By the way, the recent change is not about what player does not see, it's about what light don't see/hit. Just rendering a surface is very cheap because of depth prepass, but light interactions are costly with all the textures, soft shadows, etc. Realizing that you don't need light interaction on something you see is quite beneficial.

The problem with original Doom 3 engine is that it basically lights up all objects within light volume. With the exception of static shadow-casting lights, portals are just ignored! I have expanded usage of portals to dynamic lights.
It might sound funny, but there is still some room for improvement in this area...

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Old topic:

SteveL had most of the basics of func_occluder \ antiportal working but was struggling with shadow handling and a few related concerns. Quake mappers would probably love the feature since they've already been using it for years but it's hard to say whether TDM \ Doom 3 folks will really want to add another optimization workflow? Admittedly func_occluder seems to be easier to visualize than portal closure behavior so it might not be as error prone.

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Please visit TDM's IndieDB site and help promote the mod:

 

http://www.indiedb.com/mods/the-dark-mod

 

(Yeah, shameless promotion... but traffic is traffic folks...)

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The problem I have with antiportals is that using them is too hard.

If the obstacle is small, then antiportal won't help much.
If it is huge, then it's probably some building and you try to optimize outdoors area.

The antiportal over whole building makes sense, but:

  1. Rectangular antiportal is not enough: you need something that fills as much of the building's volume as possible, at least a box or two crossing antiportals.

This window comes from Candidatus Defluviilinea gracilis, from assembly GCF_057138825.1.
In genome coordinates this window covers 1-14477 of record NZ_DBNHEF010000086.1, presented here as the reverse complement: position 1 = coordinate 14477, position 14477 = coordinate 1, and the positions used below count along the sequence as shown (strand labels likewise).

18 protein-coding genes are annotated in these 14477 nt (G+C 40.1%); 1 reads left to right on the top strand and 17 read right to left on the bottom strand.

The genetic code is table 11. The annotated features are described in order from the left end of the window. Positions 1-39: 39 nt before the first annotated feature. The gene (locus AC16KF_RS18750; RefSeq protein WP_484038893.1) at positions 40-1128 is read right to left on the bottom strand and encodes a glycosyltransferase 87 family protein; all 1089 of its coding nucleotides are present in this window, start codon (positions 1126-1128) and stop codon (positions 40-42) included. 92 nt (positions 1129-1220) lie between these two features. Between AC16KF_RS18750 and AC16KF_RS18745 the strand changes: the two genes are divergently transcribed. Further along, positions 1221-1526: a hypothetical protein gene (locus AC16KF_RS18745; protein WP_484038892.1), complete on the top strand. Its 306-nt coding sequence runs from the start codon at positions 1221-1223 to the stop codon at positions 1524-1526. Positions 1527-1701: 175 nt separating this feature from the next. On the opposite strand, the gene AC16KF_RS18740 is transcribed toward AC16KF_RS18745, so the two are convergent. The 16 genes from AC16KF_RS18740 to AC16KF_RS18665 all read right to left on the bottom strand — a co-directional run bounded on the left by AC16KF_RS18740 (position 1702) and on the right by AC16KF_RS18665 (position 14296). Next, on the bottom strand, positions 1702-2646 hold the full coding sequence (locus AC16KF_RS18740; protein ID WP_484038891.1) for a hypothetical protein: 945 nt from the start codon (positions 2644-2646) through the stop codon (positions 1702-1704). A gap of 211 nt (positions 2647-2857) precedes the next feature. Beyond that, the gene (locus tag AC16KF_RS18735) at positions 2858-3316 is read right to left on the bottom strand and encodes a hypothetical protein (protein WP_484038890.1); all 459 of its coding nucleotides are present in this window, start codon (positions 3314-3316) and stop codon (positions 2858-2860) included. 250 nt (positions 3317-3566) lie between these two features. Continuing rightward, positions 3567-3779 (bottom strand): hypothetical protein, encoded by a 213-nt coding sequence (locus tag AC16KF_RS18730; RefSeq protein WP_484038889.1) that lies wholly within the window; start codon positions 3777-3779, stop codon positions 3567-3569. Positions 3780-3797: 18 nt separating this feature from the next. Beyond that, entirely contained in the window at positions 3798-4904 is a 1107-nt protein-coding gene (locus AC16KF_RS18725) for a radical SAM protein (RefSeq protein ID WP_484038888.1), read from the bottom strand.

2. Are you really 100% sure player cannot open doors and look through the whole building? Are you sure you would set antiportal in such a way that it won't block something visible?
  3. Your antiportals cannot affect all areas like visportals do, because when player is indoors, the antiportal will block his visibility. You want antiportal to work only when player is outdoors, so you need some filter with locations.

It becomes so messy that if a mapper wants to optimize his building, he just better place all the portals around and hope for the best.

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Thanks for the clarification! I had no idea antiportals were a thing, I can't find an antiportal texture or entity in DarkRadiant so I presume it comes in another form? This means the behavior I'm imagining is already coded in there somewhere: Only change then would be automatically treating every solid brush as an antiportal, of course without having it derender itself only what's behind it... at least that's what I'd initially think, reality is always more complex.

Obviously we don't check all world surfaces on the map: Visportal culling acts first so any wall that isn't in an open room doesn't exist from the start, same for surfaces that don't poke into the view frustum and are outside your FOV... if a smart approach is possible we could even check walls in order of distance from the camera so the mask masks itself and even walls covered by other walls are dropped. Only if a front-facing brush surface that wasn't portal-culled pokes into view it's calculated as an occluder; The engine then checks all entities that weren't themselves already culled by portals / frustum and removes those found to be completely covered by a wall's projection.